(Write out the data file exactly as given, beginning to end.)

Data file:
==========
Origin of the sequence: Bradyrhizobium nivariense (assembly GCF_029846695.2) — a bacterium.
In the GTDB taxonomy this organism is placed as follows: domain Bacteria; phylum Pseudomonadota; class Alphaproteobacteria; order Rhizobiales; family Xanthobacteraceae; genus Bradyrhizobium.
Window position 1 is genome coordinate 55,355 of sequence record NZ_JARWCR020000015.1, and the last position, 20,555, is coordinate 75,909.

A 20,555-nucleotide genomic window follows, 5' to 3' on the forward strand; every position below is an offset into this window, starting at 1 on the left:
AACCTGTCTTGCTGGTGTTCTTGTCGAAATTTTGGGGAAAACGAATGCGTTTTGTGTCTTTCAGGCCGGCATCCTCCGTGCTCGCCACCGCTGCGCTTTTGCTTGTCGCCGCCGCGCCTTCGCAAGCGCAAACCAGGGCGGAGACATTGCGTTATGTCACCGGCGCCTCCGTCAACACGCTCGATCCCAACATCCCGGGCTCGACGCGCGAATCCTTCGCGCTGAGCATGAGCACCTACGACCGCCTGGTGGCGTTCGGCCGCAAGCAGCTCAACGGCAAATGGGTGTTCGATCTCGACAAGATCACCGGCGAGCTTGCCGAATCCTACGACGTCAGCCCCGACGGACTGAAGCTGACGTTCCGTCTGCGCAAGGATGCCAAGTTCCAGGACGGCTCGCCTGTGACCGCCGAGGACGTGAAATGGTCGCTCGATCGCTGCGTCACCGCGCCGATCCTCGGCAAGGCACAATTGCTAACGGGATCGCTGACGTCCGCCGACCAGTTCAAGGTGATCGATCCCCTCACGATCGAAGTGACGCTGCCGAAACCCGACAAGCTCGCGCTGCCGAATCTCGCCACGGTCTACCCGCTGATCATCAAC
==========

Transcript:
Origin of the sequence: Bradyrhizobium nivariense (assembly GCF_029846695.2) — a bacterium.
In the GTDB taxonomy this organism is placed as follows: domain Bacteria; phylum Pseudomonadota; class Alphaproteobacteria; order Rhizobiales; family Xanthobacteraceae; genus Bradyrhizobium.
Window position 1 is genome coordinate 55,355 of sequence record NZ_JARWCR020000015.1, and the last position, 20,555, is coordinate 75,909.

A 20,555-nucleotide genomic window follows, 5' to 3' on the forward strand; every position below is an offset into this window, starting at 1 on the left:
AACCTGTCTTGCTGGTGTTCTTGTCGAAATTTTGGGGAAAACGAATGCGTTTTGTGTCTTTCAGGCCGGCATCCTCCGTGCTCGCCACCGCTGCGCTTTTGCTTGTCGCCGCCGCGCCTTCGCAAGCGCAAACCAGGGCGGAGACATTGCGTTATGTCACCGGCGCCTCCGTCAACACGCTCGATCCCAACATCCCGGGCTCGACGCGCGAATCCTTCGCGCTGAGCATGAGCACCTACGACCGCCTGGTGGCGTTCGGCCGCAAGCAGCTCAACGGCAAATGGGTGTTCGATCTCGACAAGATCACCGGCGAGCTTGCCGAATCCTACGACGTCAGCCCCGACGGACTGAAGCTGACGTTCCGTCTGCGCAAGGATGCCAAGTTCCAGGACGGCTCGCCTGTGACCGCCGAGGACGTGAAATGGTCGCTCGATCGCTGCGTCACCGCGCCGATCCTCGGCAAGGCACAATTGCTAACGGGATCGCTGACGTCCGCCGACCAGTTCAAGGTGATCGATCCCCTCACGATCGAAGTGACGCTGCCGAAACCCGACAAGCTCGCGCTGCCGAATCTCGCCACGGTCTACCCGCTGATCATCAAC